The planner replied that somebody has to come up with some kind of numbers

Her reply seemed to me to indicate that the decision would turn on existing ridership so I intervened and said that we had to get away from serving density to shaping growth.

Ms Piper replied “I think we should shape growth. We need to think on a regional basis. Metro just released its growth strategy: it is not clear and we need more information. We have to work with metro and municipalities. We can’t keep going with silos.” However the new VP of planning has only been on board for 3 weeks.

6 A planner from the City of Vancouver said that a recent study of pedestrians showed that people will take a 20 minute walk for a frequent transit service, and that “old thinking” around transit staions and a 5 minute walk needed to be revised. She asked “How well does the Board understand the municipal professional staff (as opposed to the Mayors)?”

“They are learning but they do not go out to Maple Ridge: they don’t know it on the ground

Ms Piper then spoke about a recent Globe and Mail article of a town in America where everyone takes transit or cycles and there are no garages. I think she was referring to the article about Freiburg in Germany, recently reviewed here, in the New York Times. There is nowhere like that in the US. Even there,  there is a large multi-storey car park, and though car ownership is low, it is not zero.

She apparently thinks that there will be dense development corridors along the frequent transit network. While she may be right I suspect Translink will first have to rethink what it means by “frequent”.

7 Finally Gordon Price asked the question about Gateway – “how you integrate that into your frequent transit network?”

“We are not thinking about that. It’s not our project. We should. I don’t think we should be doing Gateway but that’s just my personal view.”


On the whole I was more favourably impressed by Ms Chan Piper than I wanted to be. I think if she were running for office I would probably vote for her. But some of the quotes above show that she has gotten too used to speaking “off the record”. For instance, if you reversed her comments about Sheri Plewes – suppose there were just one male VP and he was “better than all the rest” – or had (as Ms Plewes did) taken on three major positions at the same time – would that not have been seen as empire building? And does having a women only board mean there would not be a diversity of views?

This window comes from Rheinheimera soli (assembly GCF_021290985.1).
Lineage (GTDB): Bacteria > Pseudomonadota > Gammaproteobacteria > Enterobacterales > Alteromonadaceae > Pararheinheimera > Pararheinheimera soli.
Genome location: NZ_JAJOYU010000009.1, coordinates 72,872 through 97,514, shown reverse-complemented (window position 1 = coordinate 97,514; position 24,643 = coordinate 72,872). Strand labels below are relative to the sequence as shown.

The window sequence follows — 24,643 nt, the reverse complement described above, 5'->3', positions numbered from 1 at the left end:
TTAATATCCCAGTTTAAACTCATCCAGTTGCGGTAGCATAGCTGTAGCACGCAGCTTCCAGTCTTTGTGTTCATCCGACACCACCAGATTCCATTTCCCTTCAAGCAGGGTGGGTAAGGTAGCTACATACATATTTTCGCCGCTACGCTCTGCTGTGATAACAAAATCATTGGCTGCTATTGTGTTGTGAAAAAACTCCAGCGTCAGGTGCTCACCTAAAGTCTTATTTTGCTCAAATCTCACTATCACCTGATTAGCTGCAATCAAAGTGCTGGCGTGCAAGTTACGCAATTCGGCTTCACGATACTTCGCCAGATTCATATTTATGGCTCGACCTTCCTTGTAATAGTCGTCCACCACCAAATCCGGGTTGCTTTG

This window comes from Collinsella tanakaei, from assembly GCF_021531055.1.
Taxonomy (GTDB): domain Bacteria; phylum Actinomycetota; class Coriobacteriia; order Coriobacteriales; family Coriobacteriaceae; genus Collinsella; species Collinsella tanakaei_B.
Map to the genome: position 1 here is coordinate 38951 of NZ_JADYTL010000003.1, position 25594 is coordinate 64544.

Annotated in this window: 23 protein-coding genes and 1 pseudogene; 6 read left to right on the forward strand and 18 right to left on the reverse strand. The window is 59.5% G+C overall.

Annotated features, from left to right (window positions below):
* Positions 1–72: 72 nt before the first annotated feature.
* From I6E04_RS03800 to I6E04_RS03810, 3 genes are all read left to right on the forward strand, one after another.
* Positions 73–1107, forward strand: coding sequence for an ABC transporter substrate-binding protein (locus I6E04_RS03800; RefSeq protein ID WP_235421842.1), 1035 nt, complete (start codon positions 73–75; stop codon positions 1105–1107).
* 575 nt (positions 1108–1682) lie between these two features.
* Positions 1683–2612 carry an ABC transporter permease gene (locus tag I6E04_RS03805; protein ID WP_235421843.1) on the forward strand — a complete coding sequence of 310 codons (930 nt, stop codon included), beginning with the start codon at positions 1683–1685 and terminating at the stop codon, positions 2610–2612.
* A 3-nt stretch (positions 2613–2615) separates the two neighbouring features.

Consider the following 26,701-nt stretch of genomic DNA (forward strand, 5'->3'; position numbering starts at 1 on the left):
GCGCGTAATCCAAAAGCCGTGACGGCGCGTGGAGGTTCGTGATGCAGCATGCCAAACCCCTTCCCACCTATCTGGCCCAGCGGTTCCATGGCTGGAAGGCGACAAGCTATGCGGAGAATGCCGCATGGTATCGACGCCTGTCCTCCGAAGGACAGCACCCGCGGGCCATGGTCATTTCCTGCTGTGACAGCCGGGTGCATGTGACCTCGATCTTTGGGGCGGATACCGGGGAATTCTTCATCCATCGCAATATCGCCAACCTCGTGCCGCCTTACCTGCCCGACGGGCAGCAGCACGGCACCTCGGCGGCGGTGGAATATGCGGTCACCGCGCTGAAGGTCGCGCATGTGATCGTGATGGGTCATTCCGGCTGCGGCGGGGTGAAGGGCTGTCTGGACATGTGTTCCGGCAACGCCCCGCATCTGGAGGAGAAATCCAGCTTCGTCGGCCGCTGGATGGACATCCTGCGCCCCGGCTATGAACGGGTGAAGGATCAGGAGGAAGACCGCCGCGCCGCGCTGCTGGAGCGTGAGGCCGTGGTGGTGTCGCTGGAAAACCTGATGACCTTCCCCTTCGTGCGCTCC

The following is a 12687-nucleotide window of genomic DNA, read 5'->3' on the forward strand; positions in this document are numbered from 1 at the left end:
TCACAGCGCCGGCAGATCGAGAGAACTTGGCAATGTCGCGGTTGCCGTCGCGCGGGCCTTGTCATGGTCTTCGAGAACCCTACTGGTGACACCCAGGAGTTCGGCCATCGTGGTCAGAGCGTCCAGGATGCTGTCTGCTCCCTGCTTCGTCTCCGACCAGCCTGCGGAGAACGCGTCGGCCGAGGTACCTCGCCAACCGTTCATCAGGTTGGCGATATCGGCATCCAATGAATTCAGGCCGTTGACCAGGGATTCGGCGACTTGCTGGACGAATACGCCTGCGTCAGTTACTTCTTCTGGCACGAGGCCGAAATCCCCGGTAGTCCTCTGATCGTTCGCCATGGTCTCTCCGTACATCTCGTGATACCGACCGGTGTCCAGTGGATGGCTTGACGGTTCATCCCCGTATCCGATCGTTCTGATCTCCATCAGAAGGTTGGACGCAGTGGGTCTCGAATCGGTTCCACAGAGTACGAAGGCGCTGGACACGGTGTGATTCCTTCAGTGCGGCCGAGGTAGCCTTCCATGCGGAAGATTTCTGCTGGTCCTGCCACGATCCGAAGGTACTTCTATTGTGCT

The professional Board actually cannot achieve what it has set out to do for, as she noted, the legislation not only lists the potential funding sources, it also caps them. And Kevin Falcon has gone on record as deprecating the idea of new revenue sources. Besides, even if you have multiple streams of new revenue, when the economy tanks they will all dry up. This is what is happening now across the US. Multiple transit agencies have higher than ever demand at the same time as their revenues have dropped – and all are proposing to raise fares and cut service as the only way to balance the books. While she is probably right about property tax that is obviously the target the province has its eyes on. And, as it happens, when my old employer the GLC got control of London Transport, it decided that raising the rates (as we called property tax in the UK then) was the only way to get the system working properly. That of course brought about the Thatcherite backlash that destroyed not only regional government but also replaced the rates with the “Council Tax” – a draconian, regressive poll tax. Because senior governments cannot tolerate municipal governments that demonstrate independence.

That list of achievements does not impress me at all. Most of those initiatives were started by the old Board years ago and simply got completed in the new Board’s first year. They cannot take credit (or blame) for the Canada Line or the Golden Ears Bridge. And they were arguing about IT “architecture” back when Translink started in 1999.

The simple fact remains that the current Translink Board is not democratically responsible but is spending tax payers’ money. That is intolerable. They are not a business but an Authority, and they are not accountable, or open, or “transparent”.  They may be well intentioned but that is not enough. And yes, politicians have to “grandstand” because they face re-election – but that also means they can be replaced by the people . If you want to know what a professional does, when he has control of a revenue source and no need to concern himself with voters, read the biography of Robert Moses. And be afraid – be very afraid. Ms Piper is one among nine. They may work by consensus now, but when the crunch comes she will be over-ruled.

Written by Stephen Rees

June 3, 2009 at 9:09 pm